What’s the real deal with soybean cyst nematodes and cover crops?

The North Central IPM Center and the North Central Region’s IPM Coordinators are collaborating to assist our region’s IPM-focused students with professional networking opportunities including travel support to the 9th International IPM Symposium. As part of our travel support program students will present a poster at the IPM Symposium OR submit an article to the NCIPMC Connection newsletter.

This article is submitted by Chelsea J. Harbach who is a student at Iowa State University in Dr. Greg Tylka’s Laboratory. 

The number of acres planted to cover crops annually has been steadily increasing in recent years throughout the United States. Meanwhile, the soybean cyst nematode (SCN) continues to sit atop of the U.S. list of yield-suppressing pathogens. It’s no coincidence, then, that there is an increasing interest regarding the potential for these two factors to interact in the field, particularly with the possibility that cover crops could decrease SCN population densities (numbers).

When considering the potential effects of cover crops on SCN, there are several possibilities. First, it is possible that cover crops could serve as hosts for SCN reproduction, thereby inadvertently increasing SCN population densities in fields where these plants are grown. Many cover crop species have been found to be non-hosts for SCN; however, we cannot say that all cover crops are non-hosts as some species can support SCN reproduction, including crimson clover, field pennycress, and more. Second, it is possible that there is no effect of cover crops on SCN population densities. Lastly, and most interestingly, there is the potential that cover crops may decrease SCN population densities.

There are several mechanisms through which cover crops could decrease SCN population densities:

Mechanism of decreasing SCN numbers or reproductive potential How the mechanism works
Producing nematicidal compounds Some plants, notably members of the Brassicaceae family (which includes radish, mustard, and canola), produce methyl-isothiocyanates as they decompose. These compounds have nematicidal properties.
Serving as a trap crop If SCN juveniles hatch and enter roots of cover crops, it is unlikely they will be able to serve as a host. Being unable to establish a feeding cell, the juveniles would subsequently be “trapped” and die in the plant roots. Ideally, to serve as an effective trap crop, many nematodes would enter the roots to decrease SCN numbers.
Inducing egg hatch As plants grow, the roots in the soil give off compounds called root exudates. It is possible that root exudates could stimulate hatch of SCN juveniles in the fall or spring. If the juveniles hatch at these time points, there is likely no food source for them so they would end up dying of starvation in the soil.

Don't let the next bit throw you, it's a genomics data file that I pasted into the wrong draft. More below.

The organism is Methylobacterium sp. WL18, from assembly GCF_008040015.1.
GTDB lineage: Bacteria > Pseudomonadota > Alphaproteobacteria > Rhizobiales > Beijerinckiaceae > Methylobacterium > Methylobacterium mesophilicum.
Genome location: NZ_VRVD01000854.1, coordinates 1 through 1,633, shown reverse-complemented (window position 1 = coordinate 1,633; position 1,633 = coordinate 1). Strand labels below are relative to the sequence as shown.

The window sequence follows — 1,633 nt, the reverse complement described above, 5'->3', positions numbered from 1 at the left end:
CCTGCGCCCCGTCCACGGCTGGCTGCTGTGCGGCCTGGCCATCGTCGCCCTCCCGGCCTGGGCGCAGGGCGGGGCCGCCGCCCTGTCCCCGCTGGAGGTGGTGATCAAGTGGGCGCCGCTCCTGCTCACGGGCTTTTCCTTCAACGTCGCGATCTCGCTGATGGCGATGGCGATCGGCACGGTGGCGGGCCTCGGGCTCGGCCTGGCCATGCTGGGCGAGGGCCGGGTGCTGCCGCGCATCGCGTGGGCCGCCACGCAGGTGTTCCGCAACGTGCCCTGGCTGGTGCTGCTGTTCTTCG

Producing inhibitory allelochemicals Some plant roots may produce inhibitory allelochemicals, either while living or decomposing, that affect other organisms. Such allelochemicals may inhibit the hatch of SCN juveniles, which would overall make the pathogen less productive.

There have been few published reports of how different cover crop species may have a negative effect on SCN numbers. Additionally, there are no data on whether different cultivars within a species of cover crop have differential impacts on SCN numbers.

Some seed companies market their cover crops with benefits like “reduces SCN population densities” or generalize as “decreases nematode populations” but provide no data to substantiate the claims. There are a few reports that suggest that some cover crop species can reduce SCN population densities. The few sets of field data relating to effects of cover crops on SCN are lacking necessary details, were not reproduced over a sufficient range of locations and growing seasons, and/or the results are inconsistent among locations and years.

This all leads to the premise of the cover crop and SCN experiments that I am working on at Iowa State University in Dr. Greg Tylka’s lab. While we have an inkling of an idea about how cover crops could affect SCN population densities, my work is taking a deep dive into this interaction to provide a well-thought-out and comprehensive look at this interaction.  The experiments I am conducting range from very large scale, on-farm strip trials coordinated though a collaborative effort with the Iowa Soybean Association, to laboratory assessments of how root exudates from specific cover crops affect the hatch of SCN juveniles.

The potential benefit of cover crops in decreasing SCN population densities and the scarcity of robust data assessing the implied phenomenon are why I am working on hashing out the effects of cover crops on SCN at Iowa State University. There are researchers at other universities in the North Central region working on this puzzle as well, including Michigan State University, University of Missouri, North Dakota State University, Ohio State University, and perhaps even other institutions. With these combined efforts, there should be a much clearer understanding of the potential benefits and limitations of cover crops for management of SCN in the upcoming years.

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